Ocular or optic migraine is a term used to describe common migraine auras and more serious conditions, such as symptoms of stroke or a retinal tear. During an optical or ocular migraines, or conventional migraine aura, you see flashes, zigzag patterns of black and white light, bind spots or stars for five to twenty minutes. You may not be able to drive for a few minutes or miss part of a presentation in class, but the symptoms are nothing to worry about.
This fairly insignificant optic or ocular migraine affects both eyes. Ocular migraines are described as happening to those who have had at least one full conventional migraine headache. A conventional migraine is the experience of a visual aura followed by a severe one-sided headache and sensitivity to light; it may subside in nausea and vomiting. The ocular or optic migraine is of short duration and may also produce a variety of sensations, such as numbness, tingling in the face or an extremity, confusion or difficulty with speech or language. The severe migraine headache pain usually occurs within an hour of the optical aura.
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Migraine headaches are three times more likely to occur in women than in men. A family history of migraine is a predictor of optical or ocular migraines. Migraine headaches might be worsened, or be caused by, hormonal changes due to pregnancy, menstruation or menopause. Optic or ocular migraine auras have been tied to smoking, taking birth control pills, hormone replacement therapy or high blood pressure. Women who have migraines are at a slightly higher risk for stroke. The connection between stroke and migraine might be due to changes in blood vessels or blood flow in the brain.
An ocular or optical migraine may be a response to stress. Combinations of foods that you eat affect nerve pathways and chemicals in your brain and make you more likely to have an optic or ocular migraine. Alcohol, allergies, lack of sleep, exercise and skipping meals may increase the incidence of migraine headaches. Foods processed with preservatives, chocolate, dairy products, monosodium glutamate, bacon, hot dogs, salami, cured meats and caffeinated beverages can increase your chances of getting ocular or optic migraine headaches.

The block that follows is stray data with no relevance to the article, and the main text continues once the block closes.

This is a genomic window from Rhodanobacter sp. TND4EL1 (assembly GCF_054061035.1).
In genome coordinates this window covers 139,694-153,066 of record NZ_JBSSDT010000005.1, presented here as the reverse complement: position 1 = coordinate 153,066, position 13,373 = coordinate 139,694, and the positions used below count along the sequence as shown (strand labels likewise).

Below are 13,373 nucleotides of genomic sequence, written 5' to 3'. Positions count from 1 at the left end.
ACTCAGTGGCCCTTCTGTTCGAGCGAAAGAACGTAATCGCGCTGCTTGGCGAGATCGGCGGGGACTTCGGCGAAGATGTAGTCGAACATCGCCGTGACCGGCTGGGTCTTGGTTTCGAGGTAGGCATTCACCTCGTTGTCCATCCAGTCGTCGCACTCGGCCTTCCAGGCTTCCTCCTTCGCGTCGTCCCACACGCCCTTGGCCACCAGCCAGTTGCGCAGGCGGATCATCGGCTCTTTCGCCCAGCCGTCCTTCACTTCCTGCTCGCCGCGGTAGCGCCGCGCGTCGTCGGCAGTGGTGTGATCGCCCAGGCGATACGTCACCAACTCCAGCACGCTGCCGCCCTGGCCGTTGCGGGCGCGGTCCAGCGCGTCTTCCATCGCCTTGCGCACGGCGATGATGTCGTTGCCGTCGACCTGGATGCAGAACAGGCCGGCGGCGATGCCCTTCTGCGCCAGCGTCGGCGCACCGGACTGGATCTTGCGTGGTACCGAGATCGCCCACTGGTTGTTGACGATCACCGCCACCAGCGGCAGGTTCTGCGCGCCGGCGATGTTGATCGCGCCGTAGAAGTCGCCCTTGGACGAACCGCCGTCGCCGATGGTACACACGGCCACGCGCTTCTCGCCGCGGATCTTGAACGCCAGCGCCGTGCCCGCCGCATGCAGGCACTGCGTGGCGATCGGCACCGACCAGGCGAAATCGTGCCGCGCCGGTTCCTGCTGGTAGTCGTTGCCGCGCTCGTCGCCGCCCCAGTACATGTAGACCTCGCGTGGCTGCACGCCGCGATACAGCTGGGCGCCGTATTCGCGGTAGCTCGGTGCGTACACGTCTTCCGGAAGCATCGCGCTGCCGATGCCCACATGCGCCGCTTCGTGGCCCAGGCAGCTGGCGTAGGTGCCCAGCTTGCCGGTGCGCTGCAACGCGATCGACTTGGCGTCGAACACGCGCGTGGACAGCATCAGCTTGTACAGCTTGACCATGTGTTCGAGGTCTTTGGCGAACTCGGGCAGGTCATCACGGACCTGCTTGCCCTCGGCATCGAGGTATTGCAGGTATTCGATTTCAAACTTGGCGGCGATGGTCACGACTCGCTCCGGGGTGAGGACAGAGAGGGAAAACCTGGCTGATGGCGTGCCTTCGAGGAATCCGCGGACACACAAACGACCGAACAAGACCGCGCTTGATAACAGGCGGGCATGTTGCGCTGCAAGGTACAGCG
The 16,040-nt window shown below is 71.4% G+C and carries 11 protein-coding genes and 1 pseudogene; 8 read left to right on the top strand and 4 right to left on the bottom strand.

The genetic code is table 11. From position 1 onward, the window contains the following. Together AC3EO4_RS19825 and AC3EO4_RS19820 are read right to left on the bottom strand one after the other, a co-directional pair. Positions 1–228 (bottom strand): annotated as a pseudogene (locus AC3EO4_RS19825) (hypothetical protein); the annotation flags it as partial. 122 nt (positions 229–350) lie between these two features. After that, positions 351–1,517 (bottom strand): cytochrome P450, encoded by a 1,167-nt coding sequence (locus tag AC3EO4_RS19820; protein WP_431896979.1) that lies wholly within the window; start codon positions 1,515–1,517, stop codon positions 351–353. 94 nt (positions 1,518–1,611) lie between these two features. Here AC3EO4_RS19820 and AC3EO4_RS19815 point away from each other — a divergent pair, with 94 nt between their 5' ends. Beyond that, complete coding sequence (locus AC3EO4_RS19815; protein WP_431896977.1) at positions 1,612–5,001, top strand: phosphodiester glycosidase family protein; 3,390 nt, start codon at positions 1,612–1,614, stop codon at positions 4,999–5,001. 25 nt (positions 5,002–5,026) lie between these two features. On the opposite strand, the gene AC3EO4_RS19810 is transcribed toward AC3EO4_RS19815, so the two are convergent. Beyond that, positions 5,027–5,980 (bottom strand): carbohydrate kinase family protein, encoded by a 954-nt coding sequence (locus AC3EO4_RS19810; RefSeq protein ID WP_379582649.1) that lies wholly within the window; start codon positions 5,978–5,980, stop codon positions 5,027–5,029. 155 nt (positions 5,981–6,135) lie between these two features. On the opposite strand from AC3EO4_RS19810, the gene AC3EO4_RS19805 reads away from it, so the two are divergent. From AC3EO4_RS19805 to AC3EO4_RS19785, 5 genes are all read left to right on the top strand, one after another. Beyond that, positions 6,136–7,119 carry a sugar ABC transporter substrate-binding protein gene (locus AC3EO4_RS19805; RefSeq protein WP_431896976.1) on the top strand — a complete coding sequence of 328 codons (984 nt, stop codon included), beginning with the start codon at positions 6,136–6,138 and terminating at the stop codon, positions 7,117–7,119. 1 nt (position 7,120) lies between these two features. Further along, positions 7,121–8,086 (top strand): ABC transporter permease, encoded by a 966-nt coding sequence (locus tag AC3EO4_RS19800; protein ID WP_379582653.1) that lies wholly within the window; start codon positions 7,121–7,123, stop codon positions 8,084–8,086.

Serious Ocular Migraine
The distinction between ocular or optic migraine and a more serious condition is that the transient vision loss in ocular or optic migraine is in both eyes as opposed to only in one eye, as happens in the more serious conditions. Opthalmologic examination during a migraine attack is needed to see if the condition is a more serious stroke or a retinal tear. Loss of peripheral vision with remaining central vision, known as tunnel vision, results from glaucoma or retinitis pigmentosa, a hereditary disorder, and may result from a stroke.
Retinal tears due to injury or normal ageing produce optic or ocular migraines. Debris thrust into the eye or a blow to the head is sufficient injury to detach a retina.
The gellike vitreous humour that fills the eyeball and is normally seated along the optic nerve is in contact with the retina. In the normal ageing process, the gel becomes fluid and liquid. Generally after age 60, the liquid vitreous seeps away from the optic nerve and pulls on the retina, producing flashing lights in the corner of the field of vision. This ageing process occasionally produces a retinal tear.
Retinal tears must be treated with laser surgery to prevent a detached retina.
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